As most of you know, I’m the church planter, my job is to work with fellow spiritual seekers in Benton County to create a new Episcopal Church. As a church planter, I spend my days finding people, much as Phillip found Nathanael and told him about Jesus, I tell people about this new band of Jesus’ followers that is forming in Bentonville.
It is a truly exciting endeavor. Creating a Christian community in the shadow of, what is perhaps, the world’s most powerful corporation, presents opportunities and challenges like no other. But I’ve come to realize, over these past few months, that it is the angels among us that will show us the way. What I’m really doing is attending to the presence of God’s messengers. I am in the enviable position of witnessing the progression of angels as they ascend and descend a ladder to heaven. I’m learning that our task isn’t just to find a piece of earth – find an empty lot and build a church building – our mission is to recognize those places where earth and heaven collide.
Now I know that the progressive and fair minded citizens of Fayetteville sometimes tend to look at the goings-on in Bentonville with a bit of skepticism. You might be tempted to ask, as Nathanael did of Nazareth, “Can anything good come out of Bentonville?”
And just as an answer came to Jacob as he woke from his troubled sleep amid the hard stones on the plains between Beer-sheba and Haran, I have to proclaim as well, “Surely the Lord is in this place – and I did not know it.” And just as Jacob’s revelation was accompanied by the presence of ascending and descending angels, so has my vision of what a church would be like in Bentonville, Arkansas been illuminated by the vertical passage of angelic hosts.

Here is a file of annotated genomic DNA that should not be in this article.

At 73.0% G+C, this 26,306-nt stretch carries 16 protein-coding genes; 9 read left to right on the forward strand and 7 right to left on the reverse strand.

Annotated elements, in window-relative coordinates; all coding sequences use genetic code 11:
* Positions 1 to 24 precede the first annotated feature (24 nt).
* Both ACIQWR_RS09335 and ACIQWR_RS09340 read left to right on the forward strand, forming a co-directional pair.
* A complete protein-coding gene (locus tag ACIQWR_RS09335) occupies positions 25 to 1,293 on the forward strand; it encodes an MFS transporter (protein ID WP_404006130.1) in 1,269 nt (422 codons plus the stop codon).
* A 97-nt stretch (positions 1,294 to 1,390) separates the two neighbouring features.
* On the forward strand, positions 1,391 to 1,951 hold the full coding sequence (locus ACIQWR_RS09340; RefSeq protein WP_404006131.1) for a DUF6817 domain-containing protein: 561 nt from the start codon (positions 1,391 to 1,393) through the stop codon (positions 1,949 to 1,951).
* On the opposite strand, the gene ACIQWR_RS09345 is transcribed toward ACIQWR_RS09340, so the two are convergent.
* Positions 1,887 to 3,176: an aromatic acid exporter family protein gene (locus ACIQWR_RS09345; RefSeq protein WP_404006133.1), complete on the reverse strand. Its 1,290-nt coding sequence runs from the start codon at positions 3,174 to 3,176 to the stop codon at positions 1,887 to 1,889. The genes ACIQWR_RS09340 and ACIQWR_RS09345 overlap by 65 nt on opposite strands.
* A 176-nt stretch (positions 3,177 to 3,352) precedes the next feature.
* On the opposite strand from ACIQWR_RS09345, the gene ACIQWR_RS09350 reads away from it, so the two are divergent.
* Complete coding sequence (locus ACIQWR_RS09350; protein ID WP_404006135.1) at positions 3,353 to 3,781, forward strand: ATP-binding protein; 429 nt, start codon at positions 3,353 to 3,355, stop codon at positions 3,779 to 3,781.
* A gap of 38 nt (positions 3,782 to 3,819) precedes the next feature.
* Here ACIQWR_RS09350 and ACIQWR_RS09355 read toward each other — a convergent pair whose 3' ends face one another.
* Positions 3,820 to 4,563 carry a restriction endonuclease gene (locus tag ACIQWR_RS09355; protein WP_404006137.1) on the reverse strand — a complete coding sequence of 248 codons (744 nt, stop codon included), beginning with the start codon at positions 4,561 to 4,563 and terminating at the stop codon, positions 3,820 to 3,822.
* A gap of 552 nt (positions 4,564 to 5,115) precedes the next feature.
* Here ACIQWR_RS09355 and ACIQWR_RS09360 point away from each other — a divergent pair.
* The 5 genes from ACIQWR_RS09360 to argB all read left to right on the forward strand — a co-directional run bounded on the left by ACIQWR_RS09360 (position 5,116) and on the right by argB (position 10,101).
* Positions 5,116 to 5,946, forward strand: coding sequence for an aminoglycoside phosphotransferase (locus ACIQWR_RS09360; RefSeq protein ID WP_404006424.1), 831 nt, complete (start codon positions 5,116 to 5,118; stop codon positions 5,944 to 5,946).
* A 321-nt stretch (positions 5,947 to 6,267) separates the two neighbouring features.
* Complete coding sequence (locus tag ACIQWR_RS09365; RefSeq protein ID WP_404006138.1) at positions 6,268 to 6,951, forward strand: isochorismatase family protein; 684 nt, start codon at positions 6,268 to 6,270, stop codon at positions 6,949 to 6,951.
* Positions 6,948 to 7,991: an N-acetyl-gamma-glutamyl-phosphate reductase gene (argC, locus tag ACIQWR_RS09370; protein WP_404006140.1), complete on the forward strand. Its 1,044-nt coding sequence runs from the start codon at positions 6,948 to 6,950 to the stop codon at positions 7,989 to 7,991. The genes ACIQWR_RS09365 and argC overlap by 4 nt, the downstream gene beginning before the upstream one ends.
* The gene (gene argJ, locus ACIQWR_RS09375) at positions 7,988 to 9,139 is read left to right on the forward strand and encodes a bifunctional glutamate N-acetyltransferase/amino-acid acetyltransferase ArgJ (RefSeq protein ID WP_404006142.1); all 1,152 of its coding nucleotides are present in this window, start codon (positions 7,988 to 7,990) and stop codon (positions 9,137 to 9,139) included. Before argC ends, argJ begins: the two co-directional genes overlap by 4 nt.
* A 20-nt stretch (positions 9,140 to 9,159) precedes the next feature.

Consider a sampling of the winged creatures that make up our Benton County congregation:
A wound care nurse, who for years used her unique combination of skill and compassion to scrape and peel and drain the lesions and wounds of a hospital’s sickest patients.
A financial planner, who explores not just the lofty financial goals of his clients, but hunkers down with them to help them understand what it is that is really important.
A hospital administrator, while climbing the ladder of success, struggles to quiet the insistent voices in his head so that he might engage in contemplative prayer.
A psychologist, having plumbed the depths of her own loss and grief, uses her wisdom and experience, to lift her clients toward renewal and wholeness.
A golf course grounds keeper, who desires to understand the beauty of our liturgy.
A Wall Mart Information Technology specialist, with a passion for social justice, intent on elevating the status of the poor and disenfranchised.